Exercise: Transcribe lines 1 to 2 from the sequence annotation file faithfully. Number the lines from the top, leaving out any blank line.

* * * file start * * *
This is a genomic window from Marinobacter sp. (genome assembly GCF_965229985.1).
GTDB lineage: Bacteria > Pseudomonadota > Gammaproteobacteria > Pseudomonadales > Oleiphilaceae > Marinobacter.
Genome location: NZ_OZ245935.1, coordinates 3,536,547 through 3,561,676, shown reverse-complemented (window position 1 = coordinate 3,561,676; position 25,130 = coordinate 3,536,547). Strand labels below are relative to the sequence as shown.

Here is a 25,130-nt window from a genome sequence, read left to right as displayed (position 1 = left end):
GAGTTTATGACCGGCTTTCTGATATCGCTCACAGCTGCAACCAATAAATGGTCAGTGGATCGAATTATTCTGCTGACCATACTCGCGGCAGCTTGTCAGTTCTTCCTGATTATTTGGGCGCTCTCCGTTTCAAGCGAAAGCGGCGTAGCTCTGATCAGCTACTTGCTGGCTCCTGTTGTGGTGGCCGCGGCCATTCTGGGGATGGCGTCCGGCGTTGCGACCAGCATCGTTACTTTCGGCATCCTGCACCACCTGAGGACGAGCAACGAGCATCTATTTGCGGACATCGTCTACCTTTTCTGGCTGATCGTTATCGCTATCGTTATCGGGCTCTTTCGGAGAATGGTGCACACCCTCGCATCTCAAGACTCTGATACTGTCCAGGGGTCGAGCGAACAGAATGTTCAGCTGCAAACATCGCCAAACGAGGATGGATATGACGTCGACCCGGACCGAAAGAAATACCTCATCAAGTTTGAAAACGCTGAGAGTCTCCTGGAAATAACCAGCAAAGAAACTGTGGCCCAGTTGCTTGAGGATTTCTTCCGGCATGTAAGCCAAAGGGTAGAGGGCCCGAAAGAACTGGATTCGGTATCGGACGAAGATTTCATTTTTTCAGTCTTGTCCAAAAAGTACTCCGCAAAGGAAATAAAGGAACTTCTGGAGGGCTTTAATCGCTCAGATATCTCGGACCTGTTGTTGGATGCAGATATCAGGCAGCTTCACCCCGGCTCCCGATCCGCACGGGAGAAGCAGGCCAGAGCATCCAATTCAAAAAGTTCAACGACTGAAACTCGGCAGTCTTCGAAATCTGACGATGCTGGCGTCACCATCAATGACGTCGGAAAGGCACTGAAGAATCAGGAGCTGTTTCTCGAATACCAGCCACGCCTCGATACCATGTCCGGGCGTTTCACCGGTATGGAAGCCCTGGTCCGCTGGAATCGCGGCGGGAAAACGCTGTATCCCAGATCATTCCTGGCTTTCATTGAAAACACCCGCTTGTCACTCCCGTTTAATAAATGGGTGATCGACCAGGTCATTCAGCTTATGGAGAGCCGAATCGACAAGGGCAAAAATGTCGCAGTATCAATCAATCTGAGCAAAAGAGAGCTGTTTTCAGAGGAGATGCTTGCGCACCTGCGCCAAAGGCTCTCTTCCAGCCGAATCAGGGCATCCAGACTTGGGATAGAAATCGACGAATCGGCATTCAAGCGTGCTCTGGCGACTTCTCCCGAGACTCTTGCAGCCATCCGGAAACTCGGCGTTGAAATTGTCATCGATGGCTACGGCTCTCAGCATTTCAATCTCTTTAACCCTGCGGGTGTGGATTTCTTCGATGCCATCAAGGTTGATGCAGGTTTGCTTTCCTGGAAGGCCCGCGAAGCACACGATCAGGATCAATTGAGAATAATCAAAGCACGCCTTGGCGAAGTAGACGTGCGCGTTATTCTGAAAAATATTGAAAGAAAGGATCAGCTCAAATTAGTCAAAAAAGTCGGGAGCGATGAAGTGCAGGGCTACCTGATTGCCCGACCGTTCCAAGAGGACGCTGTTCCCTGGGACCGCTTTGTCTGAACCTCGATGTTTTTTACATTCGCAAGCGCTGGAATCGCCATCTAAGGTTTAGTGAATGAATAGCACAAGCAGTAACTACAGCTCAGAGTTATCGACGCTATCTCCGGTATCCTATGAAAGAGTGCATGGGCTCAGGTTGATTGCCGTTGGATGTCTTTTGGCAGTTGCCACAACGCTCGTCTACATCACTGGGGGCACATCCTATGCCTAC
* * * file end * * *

This is a genomic window from Marinobacter sp. (genome assembly GCF_965229985.1).
GTDB lineage: Bacteria > Pseudomonadota > Gammaproteobacteria > Pseudomonadales > Oleiphilaceae > Marinobacter.